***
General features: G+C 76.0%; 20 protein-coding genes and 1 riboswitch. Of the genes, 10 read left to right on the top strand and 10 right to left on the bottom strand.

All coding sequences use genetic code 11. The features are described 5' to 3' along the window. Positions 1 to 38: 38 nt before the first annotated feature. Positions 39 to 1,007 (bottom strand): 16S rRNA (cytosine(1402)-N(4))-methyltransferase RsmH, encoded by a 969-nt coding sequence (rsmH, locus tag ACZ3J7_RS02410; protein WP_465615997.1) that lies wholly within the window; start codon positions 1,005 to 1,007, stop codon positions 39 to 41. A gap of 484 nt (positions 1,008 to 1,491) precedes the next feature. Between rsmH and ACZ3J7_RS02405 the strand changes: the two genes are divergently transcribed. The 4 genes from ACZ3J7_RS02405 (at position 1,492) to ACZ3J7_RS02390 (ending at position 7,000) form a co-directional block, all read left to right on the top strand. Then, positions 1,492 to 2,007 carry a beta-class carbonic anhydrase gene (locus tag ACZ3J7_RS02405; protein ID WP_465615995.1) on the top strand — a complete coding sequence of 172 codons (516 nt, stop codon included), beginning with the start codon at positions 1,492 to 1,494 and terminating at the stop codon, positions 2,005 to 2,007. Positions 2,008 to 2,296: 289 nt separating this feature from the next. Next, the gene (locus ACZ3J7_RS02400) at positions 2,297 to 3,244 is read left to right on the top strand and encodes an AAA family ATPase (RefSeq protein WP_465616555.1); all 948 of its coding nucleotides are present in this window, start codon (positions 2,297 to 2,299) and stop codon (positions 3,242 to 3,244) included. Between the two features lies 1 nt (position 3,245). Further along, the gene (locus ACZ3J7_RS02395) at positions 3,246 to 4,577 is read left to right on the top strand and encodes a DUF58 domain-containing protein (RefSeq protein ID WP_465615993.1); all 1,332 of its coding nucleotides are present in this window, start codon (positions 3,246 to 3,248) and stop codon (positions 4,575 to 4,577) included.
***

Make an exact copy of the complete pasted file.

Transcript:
General features: G+C 76.0%; 20 protein-coding genes and 1 riboswitch. Of the genes, 10 read left to right on the top strand and 10 right to left on the bottom strand.

All coding sequences use genetic code 11. The features are described 5' to 3' along the window. Positions 1 to 38: 38 nt before the first annotated feature. Positions 39 to 1,007 (bottom strand): 16S rRNA (cytosine(1402)-N(4))-methyltransferase RsmH, encoded by a 969-nt coding sequence (rsmH, locus tag ACZ3J7_RS02410; protein WP_465615997.1) that lies wholly within the window; start codon positions 1,005 to 1,007, stop codon positions 39 to 41. A gap of 484 nt (positions 1,008 to 1,491) precedes the next feature. Between rsmH and ACZ3J7_RS02405 the strand changes: the two genes are divergently transcribed. The 4 genes from ACZ3J7_RS02405 (at position 1,492) to ACZ3J7_RS02390 (ending at position 7,000) form a co-directional block, all read left to right on the top strand. Then, positions 1,492 to 2,007 carry a beta-class carbonic anhydrase gene (locus tag ACZ3J7_RS02405; protein ID WP_465615995.1) on the top strand — a complete coding sequence of 172 codons (516 nt, stop codon included), beginning with the start codon at positions 1,492 to 1,494 and terminating at the stop codon, positions 2,005 to 2,007. Positions 2,008 to 2,296: 289 nt separating this feature from the next. Next, the gene (locus ACZ3J7_RS02400) at positions 2,297 to 3,244 is read left to right on the top strand and encodes an AAA family ATPase (RefSeq protein WP_465616555.1); all 948 of its coding nucleotides are present in this window, start codon (positions 2,297 to 2,299) and stop codon (positions 3,242 to 3,244) included. Between the two features lies 1 nt (position 3,245). Further along, the gene (locus ACZ3J7_RS02395) at positions 3,246 to 4,577 is read left to right on the top strand and encodes a DUF58 domain-containing protein (RefSeq protein ID WP_465615993.1); all 1,332 of its coding nucleotides are present in this window, start codon (positions 3,246 to 3,248) and stop codon (positions 4,575 to 4,577) included.